…..and more importantly, stand up for what you believe in.
This post has been prompted by a whole host of different conversations (on Twitter and in the flesh) over the past few days that include people telling me that Gordon Brown “hates people” and me being called a fool for declaring my intention to vote Labour tomorrow. And quite frankly, I’m sick of it. Sick of being told that standing up for what I believe in is foolish, sick of people regurgitating half-truths from the media, and sick of those same people not having the decency to argue their corner in a reasonable fashion when challenged. I started this election campaign as someone who had re-joined Labour (after a 15 year battle with myself about why I left in the first place) and who wanted to make sure his local MP kept his seat. I’ve been out delivering leaflets and said some nice words about Sadiq Khan, which led to the slightly strange situation of me delivering leaflets with my own mug on them, and as time has gone on I’ve been drawn more and more into what this election is all about. I can’t claim to have had any sort of epiphany on the streets of Tooting, but I think I’ve finally come to terms with my internal debate about what my support of Labour really means. It means that rather than stand on the outside whingeing about how shit everything is (I can’t quite bring myself to even mention the whole Broken Britain thing), I’m now more than prepared to stand up and be counted. Stand up for my local MP against a Tory candidate that seems to be straight out of the Cameron School of PR Robots. Stand up against people who ask me to name “one good thing Labour have done”, and then scuttle back under their rock when I mention minimum wage, reduction in waiting lists and investment in schools. Stand up for my local, wonderful community in Tooting. What struck me more than anything else when I had my close encounter with Gordon Brown on Sunday, was what a diverse group of people where there to see him. Not all hand-picked Labour members, but members of all parts of the community, of all faiths. That’s what a Labour MP, and Sadiq Khan in particular, will do – bring people together. All I’ve ever seen Tories do is divide people, rich & poor, union & business, and I don’t want this country to slide back towards those attitudes.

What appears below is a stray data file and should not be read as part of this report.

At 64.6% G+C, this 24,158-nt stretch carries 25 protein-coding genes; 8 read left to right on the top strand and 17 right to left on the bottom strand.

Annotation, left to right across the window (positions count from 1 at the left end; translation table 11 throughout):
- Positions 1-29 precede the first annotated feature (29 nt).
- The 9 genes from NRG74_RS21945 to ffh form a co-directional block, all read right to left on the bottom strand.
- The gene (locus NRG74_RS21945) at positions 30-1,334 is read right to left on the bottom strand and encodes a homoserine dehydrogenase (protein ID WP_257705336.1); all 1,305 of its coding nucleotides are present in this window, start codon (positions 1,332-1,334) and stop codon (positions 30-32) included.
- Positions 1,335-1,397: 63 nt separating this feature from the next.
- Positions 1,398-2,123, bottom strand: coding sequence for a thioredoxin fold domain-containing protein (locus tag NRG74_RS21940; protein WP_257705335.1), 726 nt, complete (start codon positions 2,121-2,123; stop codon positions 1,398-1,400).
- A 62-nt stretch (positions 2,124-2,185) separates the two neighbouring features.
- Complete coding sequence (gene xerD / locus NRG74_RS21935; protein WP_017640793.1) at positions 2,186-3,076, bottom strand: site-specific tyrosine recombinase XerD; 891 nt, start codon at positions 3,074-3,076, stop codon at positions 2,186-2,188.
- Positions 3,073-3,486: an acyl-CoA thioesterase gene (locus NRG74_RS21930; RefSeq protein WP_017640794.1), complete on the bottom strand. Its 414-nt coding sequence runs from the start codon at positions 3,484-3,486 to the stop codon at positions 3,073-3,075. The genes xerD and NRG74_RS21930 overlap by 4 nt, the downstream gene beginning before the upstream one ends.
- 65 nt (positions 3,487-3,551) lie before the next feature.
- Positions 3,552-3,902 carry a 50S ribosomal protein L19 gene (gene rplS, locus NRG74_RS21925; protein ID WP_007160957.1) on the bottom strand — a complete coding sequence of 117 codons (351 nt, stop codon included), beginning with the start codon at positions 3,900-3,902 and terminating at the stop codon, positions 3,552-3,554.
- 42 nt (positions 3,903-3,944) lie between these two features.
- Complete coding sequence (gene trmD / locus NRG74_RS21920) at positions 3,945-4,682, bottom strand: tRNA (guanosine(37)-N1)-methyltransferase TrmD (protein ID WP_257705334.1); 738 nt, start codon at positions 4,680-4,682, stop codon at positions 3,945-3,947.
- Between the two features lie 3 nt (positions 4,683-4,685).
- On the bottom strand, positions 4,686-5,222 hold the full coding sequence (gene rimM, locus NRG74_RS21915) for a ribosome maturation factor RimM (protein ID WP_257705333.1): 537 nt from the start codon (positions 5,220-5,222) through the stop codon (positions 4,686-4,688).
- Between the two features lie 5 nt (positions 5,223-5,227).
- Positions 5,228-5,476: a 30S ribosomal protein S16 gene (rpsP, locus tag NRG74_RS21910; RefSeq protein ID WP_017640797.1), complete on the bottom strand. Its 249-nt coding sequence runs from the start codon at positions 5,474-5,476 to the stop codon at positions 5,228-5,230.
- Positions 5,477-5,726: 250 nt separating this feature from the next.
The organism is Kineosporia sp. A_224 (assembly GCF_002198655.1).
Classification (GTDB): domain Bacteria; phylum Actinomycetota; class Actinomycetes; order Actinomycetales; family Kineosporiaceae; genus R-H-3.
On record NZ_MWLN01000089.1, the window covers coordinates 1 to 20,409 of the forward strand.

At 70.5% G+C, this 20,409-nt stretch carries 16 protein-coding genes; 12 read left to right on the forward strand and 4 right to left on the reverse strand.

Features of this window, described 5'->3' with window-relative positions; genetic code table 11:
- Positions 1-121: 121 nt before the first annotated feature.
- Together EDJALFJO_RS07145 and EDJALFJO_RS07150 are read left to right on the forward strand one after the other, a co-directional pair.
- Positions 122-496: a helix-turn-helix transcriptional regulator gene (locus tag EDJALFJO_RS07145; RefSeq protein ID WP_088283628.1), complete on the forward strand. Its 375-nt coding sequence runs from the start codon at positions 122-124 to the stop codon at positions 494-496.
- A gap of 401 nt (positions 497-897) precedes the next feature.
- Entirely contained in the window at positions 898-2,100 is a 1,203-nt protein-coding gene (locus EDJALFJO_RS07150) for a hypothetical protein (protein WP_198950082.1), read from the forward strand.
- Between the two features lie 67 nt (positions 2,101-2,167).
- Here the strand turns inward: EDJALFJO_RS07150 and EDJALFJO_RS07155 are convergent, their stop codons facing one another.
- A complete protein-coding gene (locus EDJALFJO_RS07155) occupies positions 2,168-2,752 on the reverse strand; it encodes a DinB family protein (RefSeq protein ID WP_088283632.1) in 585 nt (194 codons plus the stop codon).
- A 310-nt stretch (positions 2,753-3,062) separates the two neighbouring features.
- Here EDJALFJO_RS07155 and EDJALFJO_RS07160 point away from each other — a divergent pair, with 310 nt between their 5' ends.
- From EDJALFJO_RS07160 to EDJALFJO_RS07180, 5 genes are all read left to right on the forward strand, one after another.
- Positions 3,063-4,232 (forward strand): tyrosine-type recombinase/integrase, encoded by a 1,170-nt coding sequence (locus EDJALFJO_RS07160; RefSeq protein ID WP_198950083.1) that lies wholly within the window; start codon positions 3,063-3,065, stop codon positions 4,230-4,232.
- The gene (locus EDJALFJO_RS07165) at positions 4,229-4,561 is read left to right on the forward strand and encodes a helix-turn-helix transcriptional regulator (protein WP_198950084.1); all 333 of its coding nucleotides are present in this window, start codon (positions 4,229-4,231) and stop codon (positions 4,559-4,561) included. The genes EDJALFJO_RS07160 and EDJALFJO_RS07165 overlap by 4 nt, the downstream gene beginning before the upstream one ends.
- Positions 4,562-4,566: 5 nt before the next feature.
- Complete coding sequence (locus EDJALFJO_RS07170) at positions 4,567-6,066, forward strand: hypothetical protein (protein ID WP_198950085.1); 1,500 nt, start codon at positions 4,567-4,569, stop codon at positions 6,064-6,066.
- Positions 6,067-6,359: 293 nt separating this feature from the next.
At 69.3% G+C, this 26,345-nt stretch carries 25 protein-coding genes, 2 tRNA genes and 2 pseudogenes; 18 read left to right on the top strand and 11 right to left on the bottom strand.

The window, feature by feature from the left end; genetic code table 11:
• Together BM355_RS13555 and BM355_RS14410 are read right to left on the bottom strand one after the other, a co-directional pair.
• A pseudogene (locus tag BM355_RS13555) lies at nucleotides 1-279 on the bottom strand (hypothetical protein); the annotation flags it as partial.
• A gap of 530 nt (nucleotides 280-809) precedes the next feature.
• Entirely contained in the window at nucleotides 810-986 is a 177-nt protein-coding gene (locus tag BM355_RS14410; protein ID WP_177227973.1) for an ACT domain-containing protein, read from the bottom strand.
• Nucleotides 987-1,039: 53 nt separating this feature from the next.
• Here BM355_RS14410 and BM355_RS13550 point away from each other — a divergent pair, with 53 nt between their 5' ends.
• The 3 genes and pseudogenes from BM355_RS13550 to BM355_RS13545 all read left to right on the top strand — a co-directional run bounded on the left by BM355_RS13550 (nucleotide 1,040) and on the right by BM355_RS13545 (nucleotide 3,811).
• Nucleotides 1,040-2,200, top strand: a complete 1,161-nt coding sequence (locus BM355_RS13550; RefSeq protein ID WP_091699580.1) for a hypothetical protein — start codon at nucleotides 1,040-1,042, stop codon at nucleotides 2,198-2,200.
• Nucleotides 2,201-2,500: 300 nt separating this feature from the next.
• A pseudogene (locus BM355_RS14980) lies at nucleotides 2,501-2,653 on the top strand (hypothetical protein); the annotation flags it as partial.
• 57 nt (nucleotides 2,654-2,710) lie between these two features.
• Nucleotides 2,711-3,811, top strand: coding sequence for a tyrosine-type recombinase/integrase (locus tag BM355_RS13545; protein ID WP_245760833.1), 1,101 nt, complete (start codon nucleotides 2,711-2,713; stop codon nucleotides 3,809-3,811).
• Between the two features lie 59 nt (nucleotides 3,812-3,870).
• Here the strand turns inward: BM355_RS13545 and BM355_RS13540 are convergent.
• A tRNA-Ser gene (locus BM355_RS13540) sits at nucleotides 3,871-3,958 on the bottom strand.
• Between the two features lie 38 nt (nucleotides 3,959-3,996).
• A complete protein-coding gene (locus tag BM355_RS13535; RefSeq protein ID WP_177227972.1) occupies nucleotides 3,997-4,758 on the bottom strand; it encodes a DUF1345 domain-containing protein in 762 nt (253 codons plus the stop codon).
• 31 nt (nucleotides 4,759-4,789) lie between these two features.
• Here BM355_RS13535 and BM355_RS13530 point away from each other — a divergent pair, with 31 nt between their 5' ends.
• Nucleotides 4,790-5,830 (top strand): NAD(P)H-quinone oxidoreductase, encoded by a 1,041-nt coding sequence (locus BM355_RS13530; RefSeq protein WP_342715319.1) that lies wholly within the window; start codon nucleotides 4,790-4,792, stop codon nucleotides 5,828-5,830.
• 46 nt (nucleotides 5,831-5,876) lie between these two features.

Does this mean I think Labour are perfect? Of course it doesn’t, they’ve made mistakes, and some of them have been bad mistakes. But when I look at most of the big issues that people complain about Labour, I can’t help asking myself, what would Dave have done? Iraq? Credit crisis? Both would have had the same outcome under Dave, he certainly wasn’t against the war was he? And while Labour certainly got too close to the banks for my liking, you can’t tell me that at the same time Dave wouldn’t have been equally cosy with them? No government I remember has “saved for a rainy day” and Dave and the Tories wouldn’t have either. Pretty much everything they’ve said about the economic crisis has been with the benefit of hindsight. And as for all the scaremongering about having to go cap in hand to the IMF if their’s a hung parliament? Well sorry, but that just sounds desperate “you must vote for us because…….” because what, because you think we should? And that’s pretty much where we’ve got to isn’t it? The Tories seem to believe that their time has come again and that they “deserve” to get back in. Well they don’t “deserve” anything. If the central part of your campaign is “look at them, aren’t they crap” and “look at Britain, isn’t it shit?”, then it seems to me that you don’t deserve anything. And despite the alleged pile of cack that is apparently covering this country, they seem to failing to really convince the public that they are a viable alternative. That’s because you have to earn the right to govern, not have it fall into your lap. Surely, with the all new cuddly Conservatives, and an open goal in front of them, this election should be in no doubt at all? Perhaps showing a bit of passion, as Gordon Brown certainly did on Monday, would help us all, I certainly haven’t heard any passion come from the Conservatives. It’s all been a bit wooden really, almost a little bit too well rehearsed perhaps? But the election result is still in doubt, and I for one will be doing my bit tomorrow to make sure Britain & my patch of South London stays a fair and tolerant place. What are you going to do? Shrug your shoulders and whinge? Well shame on you then.